The Crown rejected the first recommendation but accepted the second. Under the 1840 Act of Union, Upper and Lower Canada were united under a single assembly and government. English became the sole official language.
Separate Upper and Lower Canadian identities persisted long after the union of the Canadas — a fact reflected by this boundary marker, inscribed with the old names “Upper Canada” and “Lower Canada”, and erected around 1860.
“No permanent or efficient remedy can be devised for the disorders of Lower Canada, except a fusion of the Government in that of one or more of the surrounding Provinces.”
Lord Durham, Governor General of British North America, 1839
Toward Responsible Government
Two failed rebellions discredited radicals who had tried to change the political system by force. Canadian reformers continued to work within the parliamentary system to achieve responsible government. This term refers to a government which depends upon the support of the elected assembly.
Many Tories condemned responsible government as disloyal and anti-British. Reformers noted that it had long been practised in Britain itself. Toronto reformers John Henry Dunn and Isaac Buchanan emphasized this point with banners featuring the imperial crown and a pro-British motto.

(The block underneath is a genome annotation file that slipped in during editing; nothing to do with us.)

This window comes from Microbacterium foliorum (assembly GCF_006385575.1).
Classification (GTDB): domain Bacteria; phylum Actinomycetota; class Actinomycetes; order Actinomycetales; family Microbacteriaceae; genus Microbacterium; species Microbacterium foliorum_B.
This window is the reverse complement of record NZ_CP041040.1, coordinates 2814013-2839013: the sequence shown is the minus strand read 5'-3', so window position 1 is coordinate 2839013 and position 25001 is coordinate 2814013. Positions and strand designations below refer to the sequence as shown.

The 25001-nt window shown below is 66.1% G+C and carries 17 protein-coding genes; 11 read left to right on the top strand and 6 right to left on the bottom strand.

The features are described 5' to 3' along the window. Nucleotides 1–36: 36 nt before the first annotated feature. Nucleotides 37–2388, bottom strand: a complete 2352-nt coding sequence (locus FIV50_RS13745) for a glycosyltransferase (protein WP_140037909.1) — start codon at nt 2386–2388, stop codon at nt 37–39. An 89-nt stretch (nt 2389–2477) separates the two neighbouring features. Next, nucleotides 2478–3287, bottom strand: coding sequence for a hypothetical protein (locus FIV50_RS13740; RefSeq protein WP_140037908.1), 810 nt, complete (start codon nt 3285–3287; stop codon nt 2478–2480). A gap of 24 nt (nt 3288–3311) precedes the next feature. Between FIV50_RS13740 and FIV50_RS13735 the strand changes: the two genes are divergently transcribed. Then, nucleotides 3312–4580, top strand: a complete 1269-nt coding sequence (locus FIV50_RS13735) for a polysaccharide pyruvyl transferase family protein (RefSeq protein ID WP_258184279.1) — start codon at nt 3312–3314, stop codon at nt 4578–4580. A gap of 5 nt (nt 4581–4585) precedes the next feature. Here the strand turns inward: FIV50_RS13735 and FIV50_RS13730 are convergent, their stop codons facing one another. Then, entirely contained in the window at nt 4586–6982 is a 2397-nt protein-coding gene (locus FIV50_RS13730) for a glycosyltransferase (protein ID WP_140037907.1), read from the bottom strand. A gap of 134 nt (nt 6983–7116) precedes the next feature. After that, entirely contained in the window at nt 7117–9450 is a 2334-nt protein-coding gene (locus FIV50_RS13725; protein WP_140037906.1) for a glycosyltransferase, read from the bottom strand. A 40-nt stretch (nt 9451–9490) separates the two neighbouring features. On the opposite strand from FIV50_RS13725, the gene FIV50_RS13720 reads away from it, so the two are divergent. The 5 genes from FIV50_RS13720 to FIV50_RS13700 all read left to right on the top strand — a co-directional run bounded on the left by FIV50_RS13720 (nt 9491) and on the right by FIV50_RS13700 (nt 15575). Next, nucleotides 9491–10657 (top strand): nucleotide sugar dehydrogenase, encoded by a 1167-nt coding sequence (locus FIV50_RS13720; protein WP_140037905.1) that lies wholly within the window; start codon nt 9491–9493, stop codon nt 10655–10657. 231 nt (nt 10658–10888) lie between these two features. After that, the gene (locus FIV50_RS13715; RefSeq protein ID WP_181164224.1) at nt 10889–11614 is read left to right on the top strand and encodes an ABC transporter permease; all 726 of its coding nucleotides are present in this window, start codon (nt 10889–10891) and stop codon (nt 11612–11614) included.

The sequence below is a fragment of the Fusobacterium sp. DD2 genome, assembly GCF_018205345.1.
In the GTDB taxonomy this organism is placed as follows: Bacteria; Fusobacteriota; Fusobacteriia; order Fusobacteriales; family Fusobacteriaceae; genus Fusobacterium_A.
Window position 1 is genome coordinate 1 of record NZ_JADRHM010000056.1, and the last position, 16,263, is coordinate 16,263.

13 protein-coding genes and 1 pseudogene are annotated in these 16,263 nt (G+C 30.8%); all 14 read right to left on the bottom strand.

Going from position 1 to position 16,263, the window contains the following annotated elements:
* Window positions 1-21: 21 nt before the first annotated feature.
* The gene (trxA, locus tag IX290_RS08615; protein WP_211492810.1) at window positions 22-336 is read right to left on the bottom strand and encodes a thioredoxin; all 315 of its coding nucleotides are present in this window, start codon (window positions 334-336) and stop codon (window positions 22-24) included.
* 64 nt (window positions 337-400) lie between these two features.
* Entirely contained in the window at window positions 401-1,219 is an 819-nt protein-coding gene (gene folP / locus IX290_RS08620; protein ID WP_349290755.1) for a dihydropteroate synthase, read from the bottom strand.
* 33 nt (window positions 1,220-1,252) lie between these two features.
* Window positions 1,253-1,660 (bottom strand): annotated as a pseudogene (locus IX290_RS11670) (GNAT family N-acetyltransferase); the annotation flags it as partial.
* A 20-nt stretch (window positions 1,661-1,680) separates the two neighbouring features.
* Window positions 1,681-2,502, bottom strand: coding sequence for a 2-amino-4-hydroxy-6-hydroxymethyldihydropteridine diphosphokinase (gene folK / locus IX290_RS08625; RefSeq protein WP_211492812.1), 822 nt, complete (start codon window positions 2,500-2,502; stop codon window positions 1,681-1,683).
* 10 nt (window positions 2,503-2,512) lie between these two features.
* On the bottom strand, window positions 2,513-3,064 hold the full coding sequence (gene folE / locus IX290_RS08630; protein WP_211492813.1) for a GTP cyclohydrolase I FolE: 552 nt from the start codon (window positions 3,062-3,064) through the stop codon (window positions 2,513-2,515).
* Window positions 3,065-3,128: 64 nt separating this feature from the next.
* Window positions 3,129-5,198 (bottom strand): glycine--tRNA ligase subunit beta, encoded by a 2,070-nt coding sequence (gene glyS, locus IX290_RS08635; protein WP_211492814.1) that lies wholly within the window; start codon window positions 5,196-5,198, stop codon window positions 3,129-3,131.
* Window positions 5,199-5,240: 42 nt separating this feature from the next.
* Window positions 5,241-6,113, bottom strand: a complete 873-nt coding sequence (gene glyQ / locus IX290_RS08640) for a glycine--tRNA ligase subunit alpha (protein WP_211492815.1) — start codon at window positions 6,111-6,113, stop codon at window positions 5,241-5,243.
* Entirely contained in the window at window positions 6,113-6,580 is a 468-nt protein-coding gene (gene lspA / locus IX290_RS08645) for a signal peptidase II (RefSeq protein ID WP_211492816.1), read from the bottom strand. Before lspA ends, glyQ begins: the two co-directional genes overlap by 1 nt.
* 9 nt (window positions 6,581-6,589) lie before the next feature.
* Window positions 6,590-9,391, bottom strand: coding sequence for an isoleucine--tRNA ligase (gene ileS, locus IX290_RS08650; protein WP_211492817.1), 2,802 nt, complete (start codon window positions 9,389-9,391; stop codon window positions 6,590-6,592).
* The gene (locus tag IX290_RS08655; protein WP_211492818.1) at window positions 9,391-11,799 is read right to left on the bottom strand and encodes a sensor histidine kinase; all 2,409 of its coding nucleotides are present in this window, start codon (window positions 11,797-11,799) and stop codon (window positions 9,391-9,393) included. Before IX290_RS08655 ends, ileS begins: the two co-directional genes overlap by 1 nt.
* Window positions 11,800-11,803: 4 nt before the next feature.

“I’m in favour of this English idea of responsible government… The colonists should have control over their own affairs. They should direct all their efforts toward this end; and to bring it about, we need the colonial administration to be formed and directed by and with the majority of representatives of the people.”
Louis-Hippolyte La Fontaine, political reformer, 1840
A Strategic Alliance
The Act of Union brought together French- and English-speaking reformers in a single elected assembly. Despite their linguistic and cultural differences, Louis-Hippolyte La Fontaine and Robert Baldwin joined forces to achieve responsible government. Their Reform Party won a solid majority in the 1848 election.
Due to new priorities, British attitudes had softened toward reform in the colonies. Acting on instructions from Britain, Governor General Lord Elgin called upon La Fontaine and Baldwin to form a government: the first responsible government in the United Canadas.
Responsible Government Tested